Michael Halsall

Members
  • Content count

    1,561
  • Joined

  • Last visited

Community Reputation

0 Neutral

About Michael Halsall

  • Rank
    Advanced Member
  • Birthday 01/21/1957

Contact Methods

  • ICQ
    0

Profile Information

  • Gender
    Male
  • Location
    Melbourne, AUSTRALIA
  • Interests
    Engines from TITANs to TURBO diesels.

    McCormick-Deering & McCormick standard tread tractors.

    Classic Crawlers

    IH Corporate History

Recent Profile Visitors

526 profile views
  1. The idea of gently warming up and gently cooling down a diesel applies to modern turbo diesels as well as older style diesels. With modern turbo diesels it is highly recommended that you initially idle the engine briefly before putting the engine to full load and "idle down" the engine after working it to allow it to cool more gently. I have read that the gas start diesels were prone to cracking their heads if they were shut down suddenly in extreme conditions like snow. An very hot diesel engine suddenly shut down is then covered in freezing cold air and moisture is then under enormous thermal load. Regards from Michael H.
  2. If you store a vehicle for a long time things can go wrong. I have a Nissan Pulsar car i needed to store for about six months. It was happily driven into the driveway and six month later would not start. The fuel filter had to be replaced and fuel pump had to be cleaned, apparently muck and moisture, normally in kept in suspension, had settled settled and caused the problem. I have heard of people having problems with cooling systems too. Scale can settle at the bottom of a radiator if the engine isn't used and block the capillaries and I have heard of a stuck thermostat as a result of muck and scale settling on it. The suggestion was to thoroughly flush the system and put new coolant in before storing a vehicle. Regards from Michael H.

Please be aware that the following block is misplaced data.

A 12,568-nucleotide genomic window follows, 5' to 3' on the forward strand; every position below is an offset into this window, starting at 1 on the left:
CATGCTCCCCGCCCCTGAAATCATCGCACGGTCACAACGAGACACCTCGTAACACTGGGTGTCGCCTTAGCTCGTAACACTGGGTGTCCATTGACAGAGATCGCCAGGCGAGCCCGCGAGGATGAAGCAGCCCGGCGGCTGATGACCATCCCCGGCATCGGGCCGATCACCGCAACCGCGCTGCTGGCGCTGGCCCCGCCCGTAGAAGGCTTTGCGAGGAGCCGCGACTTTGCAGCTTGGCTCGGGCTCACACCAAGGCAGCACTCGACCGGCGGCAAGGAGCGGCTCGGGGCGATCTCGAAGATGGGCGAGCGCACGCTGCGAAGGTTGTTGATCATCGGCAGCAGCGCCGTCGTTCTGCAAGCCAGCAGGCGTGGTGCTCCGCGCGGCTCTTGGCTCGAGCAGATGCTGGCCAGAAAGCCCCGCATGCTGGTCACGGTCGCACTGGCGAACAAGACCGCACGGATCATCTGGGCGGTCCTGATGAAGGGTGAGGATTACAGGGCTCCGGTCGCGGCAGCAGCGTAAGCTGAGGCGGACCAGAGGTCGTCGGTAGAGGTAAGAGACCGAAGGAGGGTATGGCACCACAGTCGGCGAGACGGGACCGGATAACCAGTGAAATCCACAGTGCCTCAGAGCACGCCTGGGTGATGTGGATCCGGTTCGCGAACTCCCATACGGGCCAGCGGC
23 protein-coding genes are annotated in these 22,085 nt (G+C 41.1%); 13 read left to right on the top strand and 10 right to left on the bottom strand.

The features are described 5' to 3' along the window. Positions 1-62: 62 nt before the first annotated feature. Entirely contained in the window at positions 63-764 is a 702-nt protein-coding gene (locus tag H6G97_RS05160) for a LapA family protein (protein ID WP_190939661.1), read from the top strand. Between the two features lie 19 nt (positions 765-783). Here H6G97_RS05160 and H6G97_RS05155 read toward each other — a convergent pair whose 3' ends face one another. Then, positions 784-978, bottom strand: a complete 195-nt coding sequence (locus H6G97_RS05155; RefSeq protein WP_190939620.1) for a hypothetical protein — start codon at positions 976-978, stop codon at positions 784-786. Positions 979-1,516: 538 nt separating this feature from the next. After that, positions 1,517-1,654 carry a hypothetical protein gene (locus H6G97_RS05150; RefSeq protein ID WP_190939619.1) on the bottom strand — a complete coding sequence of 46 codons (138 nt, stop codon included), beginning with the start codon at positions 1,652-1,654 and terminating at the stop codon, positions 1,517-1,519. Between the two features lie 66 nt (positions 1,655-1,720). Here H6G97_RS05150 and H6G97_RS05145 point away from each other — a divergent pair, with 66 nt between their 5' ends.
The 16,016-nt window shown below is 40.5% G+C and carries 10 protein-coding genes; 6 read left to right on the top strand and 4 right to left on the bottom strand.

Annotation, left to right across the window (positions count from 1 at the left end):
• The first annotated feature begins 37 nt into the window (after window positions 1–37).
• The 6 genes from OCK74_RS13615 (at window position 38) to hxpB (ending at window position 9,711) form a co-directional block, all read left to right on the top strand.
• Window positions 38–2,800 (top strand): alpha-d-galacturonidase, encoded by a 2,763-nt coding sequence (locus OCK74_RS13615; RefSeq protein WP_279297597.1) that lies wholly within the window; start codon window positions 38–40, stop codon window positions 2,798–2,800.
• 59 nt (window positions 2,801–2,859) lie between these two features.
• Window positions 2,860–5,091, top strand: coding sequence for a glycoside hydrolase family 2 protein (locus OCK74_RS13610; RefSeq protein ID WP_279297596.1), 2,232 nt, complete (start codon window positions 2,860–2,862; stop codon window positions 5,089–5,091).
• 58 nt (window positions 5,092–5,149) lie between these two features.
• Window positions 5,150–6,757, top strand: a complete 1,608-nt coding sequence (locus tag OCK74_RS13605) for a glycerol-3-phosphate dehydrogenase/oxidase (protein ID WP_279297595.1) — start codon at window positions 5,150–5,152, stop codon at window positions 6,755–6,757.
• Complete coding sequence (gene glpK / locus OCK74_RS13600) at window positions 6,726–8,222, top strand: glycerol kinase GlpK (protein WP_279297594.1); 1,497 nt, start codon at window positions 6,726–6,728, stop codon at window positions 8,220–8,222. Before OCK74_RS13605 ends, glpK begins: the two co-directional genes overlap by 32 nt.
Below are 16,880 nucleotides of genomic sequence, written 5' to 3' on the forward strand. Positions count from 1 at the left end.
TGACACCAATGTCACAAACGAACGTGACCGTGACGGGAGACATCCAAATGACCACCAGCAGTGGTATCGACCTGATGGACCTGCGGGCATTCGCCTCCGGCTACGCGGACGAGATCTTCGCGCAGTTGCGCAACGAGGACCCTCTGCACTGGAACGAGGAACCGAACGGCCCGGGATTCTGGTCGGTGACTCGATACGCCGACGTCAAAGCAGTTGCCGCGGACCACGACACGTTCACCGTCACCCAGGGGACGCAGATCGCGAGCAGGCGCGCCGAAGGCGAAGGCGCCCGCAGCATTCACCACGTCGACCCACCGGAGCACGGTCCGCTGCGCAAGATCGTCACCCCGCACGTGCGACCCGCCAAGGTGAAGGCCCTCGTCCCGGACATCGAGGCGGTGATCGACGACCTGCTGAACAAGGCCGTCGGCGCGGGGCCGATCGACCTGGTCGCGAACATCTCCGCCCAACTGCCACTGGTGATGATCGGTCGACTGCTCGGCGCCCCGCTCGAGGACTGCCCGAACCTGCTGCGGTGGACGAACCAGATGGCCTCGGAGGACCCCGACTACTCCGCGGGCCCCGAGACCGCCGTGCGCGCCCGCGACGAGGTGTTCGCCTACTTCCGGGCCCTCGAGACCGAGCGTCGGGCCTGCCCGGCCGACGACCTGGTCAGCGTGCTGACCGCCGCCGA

3. Further off the subject. I have vivid memories of diesel stationary engines with decompressors. When I was a small child growing up on a farm we generated our own electricity using a lighting plant powered by a Southern Cross mark YB 4 HP diesel engine. I was only little but I was trained to shut the engine down by pushing in the decompressor. I used to reach across to decompressor with the crank-handle end of the crankshaft spinning in front of me. Today's Work Safe people would have gone ballistic! Having said that I always liked the idea a decompressor. You wind the engine up, safely remove the crank-handle, then release the decompressor to start the engine. Regards from Michael H.
  4. Not International Harvester, but interesting nevertheless. MURPHY brand diesel engines, made in the USA. Apparently built as power units and fitted to excavators or similar. I have just found posts about this brand on another forum and the brand and its products are new to me. Does anyone here own, or has owned, a Murphy diesel engine? Anyone here have any knowledge of their model range etc.? I don't believe this brand was ever sold in Australia. Regards from Michael H. P.S. i have found a video of one on YouTube - the multi-cylinder engine shown used a compression de-compressor to aid starting
  5. Both replies make sense to me.The Cargostar was a wide cabin version of the Loadstar Cab Over it seems. IH was famous (infamous!) for having different names for variations of their products, think of the "Farmall" & "International" versions of various tractor models. The Loadstar at the top and the Cargostar in the middle were never sold in Australia, we had our own International AACO and later ACCO cab overs. The one in the bottom photo, I have no idea, but I doubt they were ever sold in Australia The Cargostar would have made a lot of sense in industries where a 2 or 3 man crew is required, such as furniture removers etc. Regards from Michael H.